That process uses a Symbiotic Culture Of Bacteria and Yeast (Scoby). More than one Scoby and you have a ‘Scoby hotel’

Conor says there is a reason we do not use the methods previous generations did to preserve food, such as pickling and fermenting.

It is, he says, because we have lost the connection to food. He describes how people do not put value on food, citing the example of throwing produce out of the fridge because it might be gone off to make room for the new groceries.

Despite there being lots of Irish produce available to buy in supermarkets this time of year, fruit and vegetables from other countries are still on the shelves of our supermarkets.

Damian O’Reillly explained how it currently makes sense for big supermarkets to buy from some countries such as onions from Egypt, which can produce huge amount of the vegetable so the volume for one order is more economical for them.

However, he does point out the good economics in buying local, which he describes as the “local multiplier effect”.

“If you were to spend €100 on something online from the UK, and had it shipped here, that money stays in the UK. If you spend it on local produce, that €100 stays local because the people who produce buy local ingredients, they pay local people, and that money then gets spent in the shops, pubs, businesses and so on”.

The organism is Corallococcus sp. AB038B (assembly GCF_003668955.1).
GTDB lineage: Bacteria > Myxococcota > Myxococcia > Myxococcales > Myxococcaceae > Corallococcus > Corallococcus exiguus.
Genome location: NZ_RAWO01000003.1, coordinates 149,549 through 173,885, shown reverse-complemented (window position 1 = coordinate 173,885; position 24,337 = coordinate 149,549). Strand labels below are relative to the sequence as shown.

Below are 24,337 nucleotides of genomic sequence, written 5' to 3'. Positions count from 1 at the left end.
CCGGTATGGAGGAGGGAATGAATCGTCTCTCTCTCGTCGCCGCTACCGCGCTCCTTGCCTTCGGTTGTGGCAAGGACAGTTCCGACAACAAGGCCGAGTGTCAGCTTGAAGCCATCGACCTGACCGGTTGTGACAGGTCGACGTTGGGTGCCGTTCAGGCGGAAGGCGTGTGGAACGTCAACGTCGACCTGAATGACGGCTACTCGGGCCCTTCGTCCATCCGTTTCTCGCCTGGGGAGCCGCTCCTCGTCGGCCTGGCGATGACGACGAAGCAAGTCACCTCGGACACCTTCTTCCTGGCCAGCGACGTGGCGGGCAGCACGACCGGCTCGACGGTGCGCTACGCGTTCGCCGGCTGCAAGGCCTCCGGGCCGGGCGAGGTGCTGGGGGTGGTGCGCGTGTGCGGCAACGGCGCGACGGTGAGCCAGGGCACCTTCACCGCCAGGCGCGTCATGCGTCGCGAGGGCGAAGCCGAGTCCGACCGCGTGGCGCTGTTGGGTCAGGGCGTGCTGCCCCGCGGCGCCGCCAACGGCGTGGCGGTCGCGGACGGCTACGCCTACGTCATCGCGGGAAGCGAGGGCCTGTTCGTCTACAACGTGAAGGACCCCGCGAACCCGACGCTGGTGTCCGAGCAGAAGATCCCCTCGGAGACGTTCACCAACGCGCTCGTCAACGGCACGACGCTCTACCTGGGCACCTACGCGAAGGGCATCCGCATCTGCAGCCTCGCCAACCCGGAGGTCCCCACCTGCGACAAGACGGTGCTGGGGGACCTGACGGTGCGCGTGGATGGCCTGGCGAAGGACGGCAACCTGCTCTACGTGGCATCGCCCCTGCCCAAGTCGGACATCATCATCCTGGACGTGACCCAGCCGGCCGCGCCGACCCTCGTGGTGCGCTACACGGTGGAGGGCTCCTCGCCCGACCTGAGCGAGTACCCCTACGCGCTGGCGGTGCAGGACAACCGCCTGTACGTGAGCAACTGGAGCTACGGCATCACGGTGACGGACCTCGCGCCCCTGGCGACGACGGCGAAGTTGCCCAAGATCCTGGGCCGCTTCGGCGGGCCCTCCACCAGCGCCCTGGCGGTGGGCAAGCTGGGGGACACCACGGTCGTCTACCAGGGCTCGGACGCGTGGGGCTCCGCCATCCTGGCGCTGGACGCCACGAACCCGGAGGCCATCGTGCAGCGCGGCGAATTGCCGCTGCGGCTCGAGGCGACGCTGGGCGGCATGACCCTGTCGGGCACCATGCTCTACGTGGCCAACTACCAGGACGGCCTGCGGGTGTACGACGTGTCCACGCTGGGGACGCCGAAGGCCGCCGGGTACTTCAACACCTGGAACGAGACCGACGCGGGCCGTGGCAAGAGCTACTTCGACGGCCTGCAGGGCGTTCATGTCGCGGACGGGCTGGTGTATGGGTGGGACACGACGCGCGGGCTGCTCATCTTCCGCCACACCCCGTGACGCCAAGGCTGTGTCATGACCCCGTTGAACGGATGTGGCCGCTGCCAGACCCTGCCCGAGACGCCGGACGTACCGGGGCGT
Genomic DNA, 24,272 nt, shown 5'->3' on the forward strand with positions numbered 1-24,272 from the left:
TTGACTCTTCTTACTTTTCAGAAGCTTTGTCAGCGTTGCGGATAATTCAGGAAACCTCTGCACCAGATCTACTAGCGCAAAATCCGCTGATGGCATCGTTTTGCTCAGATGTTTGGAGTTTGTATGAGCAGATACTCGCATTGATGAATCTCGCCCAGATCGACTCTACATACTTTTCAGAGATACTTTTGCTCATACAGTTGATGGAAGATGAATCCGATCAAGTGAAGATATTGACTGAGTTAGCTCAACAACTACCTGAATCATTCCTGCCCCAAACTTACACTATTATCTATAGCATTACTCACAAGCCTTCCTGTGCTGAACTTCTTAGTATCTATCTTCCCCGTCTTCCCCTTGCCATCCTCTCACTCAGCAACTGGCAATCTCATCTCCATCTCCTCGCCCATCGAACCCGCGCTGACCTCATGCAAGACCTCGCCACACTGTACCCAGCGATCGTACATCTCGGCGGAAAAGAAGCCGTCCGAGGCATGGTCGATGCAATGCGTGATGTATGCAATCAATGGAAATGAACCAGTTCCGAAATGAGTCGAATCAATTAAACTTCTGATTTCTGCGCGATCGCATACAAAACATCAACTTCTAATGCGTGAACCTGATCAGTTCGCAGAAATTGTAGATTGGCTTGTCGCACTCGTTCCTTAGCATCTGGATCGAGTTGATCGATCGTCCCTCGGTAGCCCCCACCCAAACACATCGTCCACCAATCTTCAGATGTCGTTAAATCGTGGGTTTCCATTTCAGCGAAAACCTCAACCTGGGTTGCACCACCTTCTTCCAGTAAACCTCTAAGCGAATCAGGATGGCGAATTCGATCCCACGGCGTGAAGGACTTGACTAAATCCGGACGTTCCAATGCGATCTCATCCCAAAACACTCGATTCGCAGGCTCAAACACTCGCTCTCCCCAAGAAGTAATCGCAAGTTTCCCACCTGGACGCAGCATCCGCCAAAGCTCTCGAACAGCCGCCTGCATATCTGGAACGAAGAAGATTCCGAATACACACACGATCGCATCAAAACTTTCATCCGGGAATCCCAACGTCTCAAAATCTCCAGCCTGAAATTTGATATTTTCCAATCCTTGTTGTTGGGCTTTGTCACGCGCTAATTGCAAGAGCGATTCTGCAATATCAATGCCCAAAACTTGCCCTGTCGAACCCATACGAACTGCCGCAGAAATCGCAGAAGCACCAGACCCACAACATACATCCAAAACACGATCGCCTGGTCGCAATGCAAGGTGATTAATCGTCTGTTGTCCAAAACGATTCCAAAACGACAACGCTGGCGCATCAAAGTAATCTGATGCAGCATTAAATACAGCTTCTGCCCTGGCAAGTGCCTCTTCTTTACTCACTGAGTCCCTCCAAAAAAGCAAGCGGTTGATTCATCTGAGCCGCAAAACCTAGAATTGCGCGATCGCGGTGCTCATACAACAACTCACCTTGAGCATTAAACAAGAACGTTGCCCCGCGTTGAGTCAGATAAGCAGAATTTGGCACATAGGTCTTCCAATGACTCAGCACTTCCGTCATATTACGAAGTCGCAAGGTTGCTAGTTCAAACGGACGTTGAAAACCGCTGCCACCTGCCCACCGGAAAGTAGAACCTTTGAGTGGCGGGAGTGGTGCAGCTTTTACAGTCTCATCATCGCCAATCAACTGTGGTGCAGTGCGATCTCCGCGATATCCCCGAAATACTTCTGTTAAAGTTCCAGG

He said the local multiplier effect is incredibly strong because it means the local €100 spent is actually worth €500 in the local economy.

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Revenue owed €40m in tax, fines and interest by defaulters

Revenue owed €40m in tax, fines and interest by defaulters

More than €39.82m remains unpaid to the Revenue Commissioners in taxes, penalties and interest from published tax defaulters in 2017 and 2018.

That is according to figures provided by Finance Minister Paschal Donohoe which show €15.5m remains unpaid by published tax defaulters in tax, penalties and interest from last year.

In a written Dáil reply to Labour’s Joan Burton, Mr Donohoe confirmed that a further €24.2m remains unpaid in taxes, penalties and interest from the 2017 lists of published tax defaulters.

The figures show that of the 265 tax settlements agreed last year with defaulters, the numbers that remain unpaid amount to 79 or 30pc of settlements.

This compares to 289 settlements agreed for 2017 where 101 settlements remain unpaid or 35pc of the overall total.

Ms Burton said: “I’m very shocked at the level of non-payment of tax settlements.” She said: “It is very unfair on the hard-pressed taxpayer that some of these tax defaulters can seemingly walk away from their obligations.”

A spokeswoman for Revenue said while Revenue vigorously pursues collection/enforcement of unpaid settlements “in some cases, the collection/recovery of the full amount unpaid will not be possible”.

“In some instances for example, a company may have gone into liquidation, while a number of the unpaid settlements in the Tax Defaulters List are as a result of the taxpayer claiming ‘inability to pay’,” she said.